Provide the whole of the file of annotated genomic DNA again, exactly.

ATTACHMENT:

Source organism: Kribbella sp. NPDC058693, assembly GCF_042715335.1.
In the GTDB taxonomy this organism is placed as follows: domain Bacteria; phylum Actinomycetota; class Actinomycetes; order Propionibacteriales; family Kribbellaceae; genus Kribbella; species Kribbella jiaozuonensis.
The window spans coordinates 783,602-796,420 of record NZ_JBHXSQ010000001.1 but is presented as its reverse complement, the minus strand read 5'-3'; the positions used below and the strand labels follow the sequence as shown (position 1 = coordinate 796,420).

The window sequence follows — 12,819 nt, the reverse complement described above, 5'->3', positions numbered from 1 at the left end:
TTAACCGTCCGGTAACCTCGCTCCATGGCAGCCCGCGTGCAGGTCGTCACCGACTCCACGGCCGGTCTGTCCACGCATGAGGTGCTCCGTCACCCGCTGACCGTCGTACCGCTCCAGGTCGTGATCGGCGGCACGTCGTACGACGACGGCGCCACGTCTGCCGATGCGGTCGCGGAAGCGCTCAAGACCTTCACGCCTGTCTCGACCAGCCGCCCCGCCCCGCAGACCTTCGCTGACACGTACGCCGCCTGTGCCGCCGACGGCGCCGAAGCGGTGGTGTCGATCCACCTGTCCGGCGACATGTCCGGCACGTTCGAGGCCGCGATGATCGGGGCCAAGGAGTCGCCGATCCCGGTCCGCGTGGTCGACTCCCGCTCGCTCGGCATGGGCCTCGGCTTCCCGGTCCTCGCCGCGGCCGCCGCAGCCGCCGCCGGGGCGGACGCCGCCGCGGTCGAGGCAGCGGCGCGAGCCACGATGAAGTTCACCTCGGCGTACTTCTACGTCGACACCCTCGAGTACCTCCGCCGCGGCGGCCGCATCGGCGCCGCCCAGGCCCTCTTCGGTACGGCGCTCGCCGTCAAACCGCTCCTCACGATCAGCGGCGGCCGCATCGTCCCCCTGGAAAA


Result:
Source organism: Kribbella sp. NPDC058693, assembly GCF_042715335.1.
In the GTDB taxonomy this organism is placed as follows: domain Bacteria; phylum Actinomycetota; class Actinomycetes; order Propionibacteriales; family Kribbellaceae; genus Kribbella; species Kribbella jiaozuonensis.
The window spans coordinates 783,602-796,420 of record NZ_JBHXSQ010000001.1 but is presented as its reverse complement, the minus strand read 5'-3'; the positions used below and the strand labels follow the sequence as shown (position 1 = coordinate 796,420).

The window sequence follows — 12,819 nt, the reverse complement described above, 5'->3', positions numbered from 1 at the left end:
TTAACCGTCCGGTAACCTCGCTCCATGGCAGCCCGCGTGCAGGTCGTCACCGACTCCACGGCCGGTCTGTCCACGCATGAGGTGCTCCGTCACCCGCTGACCGTCGTACCGCTCCAGGTCGTGATCGGCGGCACGTCGTACGACGACGGCGCCACGTCTGCCGATGCGGTCGCGGAAGCGCTCAAGACCTTCACGCCTGTCTCGACCAGCCGCCCCGCCCCGCAGACCTTCGCTGACACGTACGCCGCCTGTGCCGCCGACGGCGCCGAAGCGGTGGTGTCGATCCACCTGTCCGGCGACATGTCCGGCACGTTCGAGGCCGCGATGATCGGGGCCAAGGAGTCGCCGATCCCGGTCCGCGTGGTCGACTCCCGCTCGCTCGGCATGGGCCTCGGCTTCCCGGTCCTCGCCGCGGCCGCCGCAGCCGCCGCCGGGGCGGACGCCGCCGCGGTCGAGGCAGCGGCGCGAGCCACGATGAAGTTCACCTCGGCGTACTTCTACGTCGACACCCTCGAGTACCTCCGCCGCGGCGGCCGCATCGGCGCCGCCCAGGCCCTCTTCGGTACGGCGCTCGCCGTCAAACCGCTCCTCACGATCAGCGGCGGCCGCATCGTCCCCCTGGAAAA